Catalonia tourists may soon face water restrictions - but swimming pools spared as ‘climate refuges’

Catalonia tourists may soon face water restrictions - but swimming pools spared as ‘climate refuges’

Spain’s drought-stricken northeastern Catalonia is considering imposing water restrictions on tourists in the driest parts of the region if domestic consumption is not curtailed, the Catalan government said on Tuesday.

The restriction of 100 litres per tourist per day for hotels would go into effect if a municipality fails to keep domestic water use by residents below established limits for three consecutive months under the current 'drought emergency' for Catalonia, officials said.

Barcelona, Spain’s second largest city and the regional capital, uses 160 litres of water per resident per day - well below the current limit of 200 litres, Catalonia's water agency said. That includes uses by residents for both washing and drinking.

Tourism represents nearly 12 per cent of Spain’s economy. But there has been growing pressure by water conservationist groups to limit the use of water by tourists during the drought.

According to Barcelona’s hotel guild, the average tourist to Barcelona in 2022 used some 163 litres per day, while the figure rose to over 240 litres for luxury hotels.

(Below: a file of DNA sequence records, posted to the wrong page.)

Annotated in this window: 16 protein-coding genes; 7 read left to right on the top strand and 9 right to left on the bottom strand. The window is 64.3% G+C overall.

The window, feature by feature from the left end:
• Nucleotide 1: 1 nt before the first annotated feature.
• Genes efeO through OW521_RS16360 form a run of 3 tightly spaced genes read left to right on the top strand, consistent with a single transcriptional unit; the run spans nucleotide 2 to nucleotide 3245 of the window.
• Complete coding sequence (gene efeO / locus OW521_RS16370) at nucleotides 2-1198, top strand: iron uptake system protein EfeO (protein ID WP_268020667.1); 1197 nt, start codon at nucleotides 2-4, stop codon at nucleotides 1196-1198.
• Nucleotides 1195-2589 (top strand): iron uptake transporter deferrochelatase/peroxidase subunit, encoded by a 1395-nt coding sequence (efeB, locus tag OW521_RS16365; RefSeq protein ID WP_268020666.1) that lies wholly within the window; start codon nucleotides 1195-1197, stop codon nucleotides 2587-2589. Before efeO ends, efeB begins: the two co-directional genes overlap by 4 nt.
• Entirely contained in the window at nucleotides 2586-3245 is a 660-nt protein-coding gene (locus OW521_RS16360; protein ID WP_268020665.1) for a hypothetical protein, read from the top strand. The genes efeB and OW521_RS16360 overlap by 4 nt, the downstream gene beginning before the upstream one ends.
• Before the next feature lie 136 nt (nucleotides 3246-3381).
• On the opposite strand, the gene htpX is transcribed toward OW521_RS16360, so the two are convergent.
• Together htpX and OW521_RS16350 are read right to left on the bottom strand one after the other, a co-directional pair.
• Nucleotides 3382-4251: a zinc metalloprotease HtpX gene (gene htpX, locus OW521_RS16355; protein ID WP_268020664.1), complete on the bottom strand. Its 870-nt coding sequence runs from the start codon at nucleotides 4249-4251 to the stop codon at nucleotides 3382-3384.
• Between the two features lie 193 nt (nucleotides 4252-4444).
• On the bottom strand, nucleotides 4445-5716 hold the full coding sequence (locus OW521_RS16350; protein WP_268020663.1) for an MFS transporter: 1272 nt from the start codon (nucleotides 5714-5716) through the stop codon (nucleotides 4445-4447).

The limits for tourists would not include the water used to fill swimming pools.

Swimming pools spared from restrictions as 'climate refuges'

Also on Tuesday, the Catalan government loosened restrictions that prohibited the filling of swimming pools with fresh water. Under the new measure, a privately-owned swimming pool can be refilled in a severe drought if authorities declare it a 'climate refuge' open to residents seeking relief from the heat.

The regional government also made modifications to its drought restrictions to allow for the private use of desalination installations, a move hotel owners have demanded.

Catalonia has borne the brunt of a drought driven by climate change that has also impacted parts of southern Spain, though a wet spring this year has helped the situation. The reservoirs for Barcelona and surrounding areas that were at 15 per cent of their capacity are now 18 per cent full.

Even so, Catalonia has kept in place its restrictions under a water emergency declared in February to combat a drought regional authorities call historic. Those limitations include reducing average water use by 80 per cent for crop irrigation, 50 per cent for herd animals and 25 per cent for industry.